The way to end abortion is to show women that abortion strips them of freedom. Abortion does not preserve choice; abortion pollutes choice.
Not All Free Choices Are Beneficial
Killing in the name of freedom does not preserve one’s own freedom. Women nearly always have the freedom to kill; they do not always have the right to kill.
Pro-choice activists tell women that in order to preserve their freedom, they must defend their right to kill their children. But the question is not whether an act is committed freely, but whether it is an objectively good act. If you freely choose to do something that harms your own life or the life of another, you are perverting your freedom.
For example, we do not applaud a lonely woman for freely choosing to jump off the Golden Gate Bridge and end her life. We applaud the woman who makes the harder choice to preserve her life by facing, treating and overcoming her isolation head-on. Nor do we applaud a destitute man for freely choosing to break into a wealthy family’s home. We applaud the man who burns the midnight oil until he can support himself.
Inconsistent Protection of Choice
We have a U.S. Supreme Court precedent (Roe v. Wade) which asserts that it is fine to kill babies when they are growing in their mother’s wombs. Many American women think that this precedent is ethical because it defends their freedom to choose.
However, this precedent does not defend female choice consistently. For, a woman cannot “choose” not to be a mother once the baby comes out and starts crying, pooping and peeing. Two women can make the same choice and the Supreme Court will applaud one woman for making the choice early and send another woman to jail for procrastinating.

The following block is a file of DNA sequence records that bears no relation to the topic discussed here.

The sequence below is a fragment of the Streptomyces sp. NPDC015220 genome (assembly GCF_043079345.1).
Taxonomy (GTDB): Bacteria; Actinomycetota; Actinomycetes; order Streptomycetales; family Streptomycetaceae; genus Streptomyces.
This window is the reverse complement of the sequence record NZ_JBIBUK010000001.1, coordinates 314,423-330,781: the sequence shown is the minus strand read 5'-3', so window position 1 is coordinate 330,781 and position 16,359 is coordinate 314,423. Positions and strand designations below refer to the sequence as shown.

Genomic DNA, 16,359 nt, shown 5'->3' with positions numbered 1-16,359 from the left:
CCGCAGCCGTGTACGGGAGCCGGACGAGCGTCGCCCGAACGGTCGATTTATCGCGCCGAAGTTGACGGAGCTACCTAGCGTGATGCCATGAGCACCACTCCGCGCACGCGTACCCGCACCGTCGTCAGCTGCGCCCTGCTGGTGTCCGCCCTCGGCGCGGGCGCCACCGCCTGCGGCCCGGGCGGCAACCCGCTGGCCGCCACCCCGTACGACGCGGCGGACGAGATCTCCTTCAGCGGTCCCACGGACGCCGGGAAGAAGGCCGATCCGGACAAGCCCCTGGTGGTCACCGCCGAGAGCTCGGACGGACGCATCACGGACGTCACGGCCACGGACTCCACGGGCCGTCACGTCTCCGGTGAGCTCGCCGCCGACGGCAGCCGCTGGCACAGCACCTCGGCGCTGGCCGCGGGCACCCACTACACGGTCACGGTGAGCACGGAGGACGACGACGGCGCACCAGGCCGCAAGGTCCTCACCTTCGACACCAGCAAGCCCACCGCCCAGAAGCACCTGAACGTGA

American abortion precedent sends the mobster-like message: “You want to kill? Just make it quick and dirty and don’t tell nobody. Capisce?”
Choosing Life Expands a Woman’s Options
An unplanned pregnancy can be hard to face. For the woman, it can appear as though she should have the right to choose to end her baby’s life so that she does not need to deal with the expected inconvenience.
But how can we compare inconvenience to life? It seems like they can’t be weighed against each other in this way. How can the worth of a human being’s life be less than the (assumed) flexibility to be gained without the (assumed) burden of another life? If life itself is worth less than maneuverability, then life is not worth much at all—including the woman’s own life. And, using this logic, a single father could take his teenage daughter’s life if she became a “burden” to him.
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